The terror of the ‘Gnosticplayers’ hacker has struck again. The infamous hacker who had earlier put up stolen data of 932 million users for sale on the dark web, has reportedly hacked an Australian-based graphic design company Canva. The hacker has pilfered data of roughly 139 million users. The stolen data includes users’ names, email addresses, and physical addresses. A part of stolen data included password hashes for 61 million users.
Two serious data breaches due to misconfigured databases were also reported in the past 24 hours. In one incident, an unsecured Elasticsearch database had exposed 212,220 records belonging to an Australian company named AmazingCo. On the other hand, Amadeus had leaked personal and travel information of millions of Israeli users due to an unsecured database.
The misconfigured database belonging to the online travel firm Amadeus contained the information on 36 million booked flights, 15 million passengers and 700,000 visa applications. The breached database also included details of over one million hotel bookings. The leaky database has now been secured and is no longer available on the internet.
Top Breaches Reported in the Last 24 Hours
Gnosticplayers steal 139 million records
The ‘Gnosticplayers’ hacker has hacked an Australian-based graphic design company Canva to steal data fo roughly 139 million users. Stolen data includes customers’ usernames, real names, email addresses, and physical addresses. For 61 million users, password hashes have also been compromised. Around 78 million compromised users had linked their Gmail accounts with their Canva accounts.
AmazingCo data breach
Another Australian company named AmazingCo has exposed 212,220 records following a security lapse. The data leak has occurred due to a misconfigured Elasticsearch database. The 212,220 exposed records belong to 174,000 clients that were entered in a folder named ‘Customers’. The records included client names, email addresses, home addresses, phone numbers, and feedback. The folder also included details about the booked events on children’s entertainment and wine tours.
Amadeus data leak
Amadeus suffered a data breach following an unprotected database. The incident resulted in the exposure of records of millions of Israeli travelers including the nation’s Prime Minister. The database contained personal and travel information for 15 million passengers covering 36 million flights, one million hotel bookings. The leaked databased also exposed 700,000 visa applications. Upon learning this, the firm immediately took the database offline and secured it.
Top Malware Reported in the Last 24 Hours
A Bitcoin Scam delivers malware
Threat actors are leveraging a Bitcoin scam to distribute ransomware or an info-stealing trojan onto the victims’ computers. The scam involves the use of several fake websites that promise the users of $15-$45 worth of Bitcoins by running a ‘Bitcoin Collector’ program and 3 Ethereum tokens worth around $750 by referring other people. Once the ‘Bitcoin Collector’ program is launched, it results in the download of malware. Earlier, the program was used to drop ‘Marozka Tear’ ransomware. However, in the recent campaigns, the threat actors have shifted the payload to a trojan called Baldr.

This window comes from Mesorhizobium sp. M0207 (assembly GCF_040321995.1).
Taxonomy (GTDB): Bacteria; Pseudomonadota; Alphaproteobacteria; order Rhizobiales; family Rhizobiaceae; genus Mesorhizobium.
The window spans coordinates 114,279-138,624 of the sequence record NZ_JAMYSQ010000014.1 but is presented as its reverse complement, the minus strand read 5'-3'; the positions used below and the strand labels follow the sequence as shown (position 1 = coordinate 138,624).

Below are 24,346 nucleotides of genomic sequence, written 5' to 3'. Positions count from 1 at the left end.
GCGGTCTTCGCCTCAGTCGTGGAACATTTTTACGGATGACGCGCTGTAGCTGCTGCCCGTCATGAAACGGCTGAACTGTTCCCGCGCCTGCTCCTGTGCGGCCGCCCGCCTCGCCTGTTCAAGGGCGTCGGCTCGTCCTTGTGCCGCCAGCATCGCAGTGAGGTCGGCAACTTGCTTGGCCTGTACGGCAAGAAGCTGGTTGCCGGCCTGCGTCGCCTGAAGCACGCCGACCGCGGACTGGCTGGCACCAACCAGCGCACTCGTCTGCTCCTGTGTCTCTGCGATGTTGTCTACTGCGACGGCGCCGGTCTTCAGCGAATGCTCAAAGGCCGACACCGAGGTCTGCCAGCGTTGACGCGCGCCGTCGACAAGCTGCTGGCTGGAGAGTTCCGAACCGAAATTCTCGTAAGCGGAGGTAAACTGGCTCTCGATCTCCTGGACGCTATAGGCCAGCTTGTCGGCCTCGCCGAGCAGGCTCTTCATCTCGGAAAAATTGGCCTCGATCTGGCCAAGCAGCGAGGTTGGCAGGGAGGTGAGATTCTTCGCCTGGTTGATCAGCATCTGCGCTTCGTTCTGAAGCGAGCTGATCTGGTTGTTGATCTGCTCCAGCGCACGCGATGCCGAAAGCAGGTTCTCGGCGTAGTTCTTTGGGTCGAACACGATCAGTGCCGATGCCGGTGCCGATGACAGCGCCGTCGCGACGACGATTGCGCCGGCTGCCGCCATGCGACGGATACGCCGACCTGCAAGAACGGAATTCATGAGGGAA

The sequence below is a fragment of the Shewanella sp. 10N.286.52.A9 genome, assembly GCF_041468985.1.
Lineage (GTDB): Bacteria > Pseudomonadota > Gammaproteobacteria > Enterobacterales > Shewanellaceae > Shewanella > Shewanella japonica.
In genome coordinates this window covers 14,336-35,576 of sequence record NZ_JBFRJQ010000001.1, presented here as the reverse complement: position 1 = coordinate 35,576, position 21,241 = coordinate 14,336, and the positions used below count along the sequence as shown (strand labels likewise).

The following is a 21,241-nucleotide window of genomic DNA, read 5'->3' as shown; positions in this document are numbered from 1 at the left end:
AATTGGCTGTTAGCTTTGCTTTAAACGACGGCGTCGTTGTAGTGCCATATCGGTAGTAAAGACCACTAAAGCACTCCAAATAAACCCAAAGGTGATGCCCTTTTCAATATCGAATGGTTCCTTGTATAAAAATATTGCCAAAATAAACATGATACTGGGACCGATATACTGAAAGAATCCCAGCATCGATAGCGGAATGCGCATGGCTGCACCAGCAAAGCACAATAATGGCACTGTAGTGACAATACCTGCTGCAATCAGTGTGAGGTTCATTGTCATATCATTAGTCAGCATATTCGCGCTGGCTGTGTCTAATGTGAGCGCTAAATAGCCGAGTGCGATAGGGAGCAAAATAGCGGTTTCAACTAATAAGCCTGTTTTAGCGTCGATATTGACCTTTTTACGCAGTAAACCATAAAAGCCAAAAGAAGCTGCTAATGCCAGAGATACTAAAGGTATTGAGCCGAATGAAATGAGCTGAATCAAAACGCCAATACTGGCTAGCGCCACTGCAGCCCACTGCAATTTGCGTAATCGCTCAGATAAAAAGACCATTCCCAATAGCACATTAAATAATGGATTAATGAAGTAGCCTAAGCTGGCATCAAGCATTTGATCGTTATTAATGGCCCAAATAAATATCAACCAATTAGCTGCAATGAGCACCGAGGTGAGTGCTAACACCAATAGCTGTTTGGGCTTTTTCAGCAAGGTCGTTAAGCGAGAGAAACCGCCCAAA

GandCrab ransomware is back
Hackers are scanning the internet for Windows servers that are running MySQL databases to infect systems with GandCrab ransomware. The attack is initiated using SQL database commands that uploads a smaller piece of DLL on to the server. This DLL is later invoked to retrieve GandCrab ransomware hosted on an IP address in Quebec, Canada.
Top Vulnerabilities Reported in the Last 24 Hours
Patch for BlueKeep flaw released
Microsoft has released a security patch for a newly discovered vulnerability named BlueKeep. The flaw is designated as CVE-2019-0708 and affects older versions of the Windows OS such as XP, 7, Server 2003 and Server 2008. The vulnerability can be exploited on a machine that runs Remote Desktop Protocol (RDP). In the latest report, security researchers have reported that the threat actors are actively scanning the internet for Windows systems that are vulnerable to BlueKeep vulnerability to launch their malicious activities.
A flaw in macOS
A potential vulnerability has been discovered by security researchers that can allow the threat actors to bypass the macOS Gatekeeper protection. The vulnerability arises when a user opens an app on a Mac. By bypassing the security protection, the attackers can run malicious code. The latest 10.14.5 macOS version is vulnerable to the flaw.
PACS servers pose a threat
PACS server that is built using a framework called Dicoogle pose a threat to the Medical Sector. The flaw exists due to the improper set up of Dicoogle. The issue lies in the access control of Dicoogle servers. It allows access to its front-end web panel with absolutely no IP or MAC address restrictions. Researchers also came across implementation errors such as the server using default credentials, which are built into Dicoogle when first installed – username and password both being ‘dicoogle.’
Top Scams Reported in the Last 24 Hours
Payroll diversion scam
Hackers have been found stealing users’ account details in a new phishing scheme. Termed as ‘payroll diversion’ by FBI, the scheme involves gaining details of a person’s online payroll account. This method has increasingly become a favorite among hackers. Once the hackers are successful, they change the account details for the direct deposit payments to a compromised account. This is conducted by leveraging phishing emails that appear to come from legitimate people working in the banks. During the diversion of payroll, the hacker makes sure that the victim is not notified of the changes made to his online payroll account.
Posted on: May 27, 2019